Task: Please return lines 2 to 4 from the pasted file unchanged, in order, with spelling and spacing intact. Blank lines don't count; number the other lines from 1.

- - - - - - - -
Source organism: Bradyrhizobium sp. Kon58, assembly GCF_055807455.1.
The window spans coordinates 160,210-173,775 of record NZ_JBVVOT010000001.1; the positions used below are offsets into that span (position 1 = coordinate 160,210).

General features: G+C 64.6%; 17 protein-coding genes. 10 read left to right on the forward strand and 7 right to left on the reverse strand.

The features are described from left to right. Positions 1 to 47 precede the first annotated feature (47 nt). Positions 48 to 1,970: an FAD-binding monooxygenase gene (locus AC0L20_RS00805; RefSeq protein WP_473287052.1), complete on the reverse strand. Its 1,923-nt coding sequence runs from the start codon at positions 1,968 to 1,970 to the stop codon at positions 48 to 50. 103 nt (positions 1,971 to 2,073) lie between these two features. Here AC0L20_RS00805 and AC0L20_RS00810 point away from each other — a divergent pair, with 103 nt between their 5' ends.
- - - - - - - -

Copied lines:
The window spans coordinates 160,210-173,775 of record NZ_JBVVOT010000001.1; the positions used below are offsets into that span (position 1 = coordinate 160,210).

General features: G+C 64.6%; 17 protein-coding genes. 10 read left to right on the forward strand and 7 right to left on the reverse strand.

The features are described from left to right. Positions 1 to 47 precede the first annotated feature (47 nt). Positions 48 to 1,970: an FAD-binding monooxygenase gene (locus AC0L20_RS00805; RefSeq protein WP_473287052.1), complete on the reverse strand. Its 1,923-nt coding sequence runs from the start codon at positions 1,968 to 1,970 to the stop codon at positions 48 to 50. 103 nt (positions 1,971 to 2,073) lie between these two features. Here AC0L20_RS00805 and AC0L20_RS00810 point away from each other — a divergent pair, with 103 nt between their 5' ends.